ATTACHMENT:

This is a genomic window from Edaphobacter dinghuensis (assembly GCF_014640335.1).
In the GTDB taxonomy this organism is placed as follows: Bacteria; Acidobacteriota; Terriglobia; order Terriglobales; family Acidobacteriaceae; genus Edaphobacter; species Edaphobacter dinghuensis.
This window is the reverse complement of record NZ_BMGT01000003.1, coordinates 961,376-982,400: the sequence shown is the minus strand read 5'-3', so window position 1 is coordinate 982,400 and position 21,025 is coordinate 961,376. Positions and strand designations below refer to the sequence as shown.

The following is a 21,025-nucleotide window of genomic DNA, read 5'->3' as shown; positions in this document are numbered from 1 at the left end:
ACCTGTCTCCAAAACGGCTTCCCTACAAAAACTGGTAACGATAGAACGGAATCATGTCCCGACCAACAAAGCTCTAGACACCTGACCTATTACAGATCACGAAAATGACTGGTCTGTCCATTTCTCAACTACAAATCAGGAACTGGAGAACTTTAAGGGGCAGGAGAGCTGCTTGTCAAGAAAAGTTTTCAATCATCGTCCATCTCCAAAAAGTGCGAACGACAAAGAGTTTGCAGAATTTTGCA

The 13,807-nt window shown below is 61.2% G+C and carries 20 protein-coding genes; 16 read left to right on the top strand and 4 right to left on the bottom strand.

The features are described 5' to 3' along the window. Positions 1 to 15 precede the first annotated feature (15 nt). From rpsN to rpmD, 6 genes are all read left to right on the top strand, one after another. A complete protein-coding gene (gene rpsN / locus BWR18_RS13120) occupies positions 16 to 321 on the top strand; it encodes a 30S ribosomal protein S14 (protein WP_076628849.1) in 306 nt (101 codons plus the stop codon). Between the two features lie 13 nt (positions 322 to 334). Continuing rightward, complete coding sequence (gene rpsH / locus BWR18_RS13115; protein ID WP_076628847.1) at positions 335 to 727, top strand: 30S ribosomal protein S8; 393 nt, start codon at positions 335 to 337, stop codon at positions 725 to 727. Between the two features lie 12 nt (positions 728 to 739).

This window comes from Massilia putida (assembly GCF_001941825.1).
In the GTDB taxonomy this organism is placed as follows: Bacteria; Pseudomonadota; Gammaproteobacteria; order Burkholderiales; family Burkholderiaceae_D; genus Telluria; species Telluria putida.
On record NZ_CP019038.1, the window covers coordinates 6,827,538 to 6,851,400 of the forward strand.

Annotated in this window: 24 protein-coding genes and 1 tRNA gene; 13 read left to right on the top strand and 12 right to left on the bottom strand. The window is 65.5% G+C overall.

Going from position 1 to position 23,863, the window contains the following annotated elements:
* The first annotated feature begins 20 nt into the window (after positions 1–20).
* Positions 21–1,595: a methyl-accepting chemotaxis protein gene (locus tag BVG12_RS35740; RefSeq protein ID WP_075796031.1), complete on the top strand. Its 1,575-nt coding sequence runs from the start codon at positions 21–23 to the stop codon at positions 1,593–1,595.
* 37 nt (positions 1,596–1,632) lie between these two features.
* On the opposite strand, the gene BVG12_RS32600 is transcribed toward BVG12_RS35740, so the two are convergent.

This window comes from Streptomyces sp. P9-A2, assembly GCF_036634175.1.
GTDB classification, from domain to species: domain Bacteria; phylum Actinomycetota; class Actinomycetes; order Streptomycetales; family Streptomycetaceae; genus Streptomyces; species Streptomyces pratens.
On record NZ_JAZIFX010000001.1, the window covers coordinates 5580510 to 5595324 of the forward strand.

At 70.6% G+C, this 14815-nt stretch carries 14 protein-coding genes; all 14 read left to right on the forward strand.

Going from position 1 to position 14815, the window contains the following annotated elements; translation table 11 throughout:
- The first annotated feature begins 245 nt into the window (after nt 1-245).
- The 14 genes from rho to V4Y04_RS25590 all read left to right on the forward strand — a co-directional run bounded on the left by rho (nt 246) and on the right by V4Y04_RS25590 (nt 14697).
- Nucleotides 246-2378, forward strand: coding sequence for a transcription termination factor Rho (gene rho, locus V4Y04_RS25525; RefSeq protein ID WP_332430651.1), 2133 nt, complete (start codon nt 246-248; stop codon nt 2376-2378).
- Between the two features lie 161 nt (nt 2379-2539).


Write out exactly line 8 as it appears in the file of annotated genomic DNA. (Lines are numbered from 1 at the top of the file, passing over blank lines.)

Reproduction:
This window comes from Massilia putida (assembly GCF_001941825.1).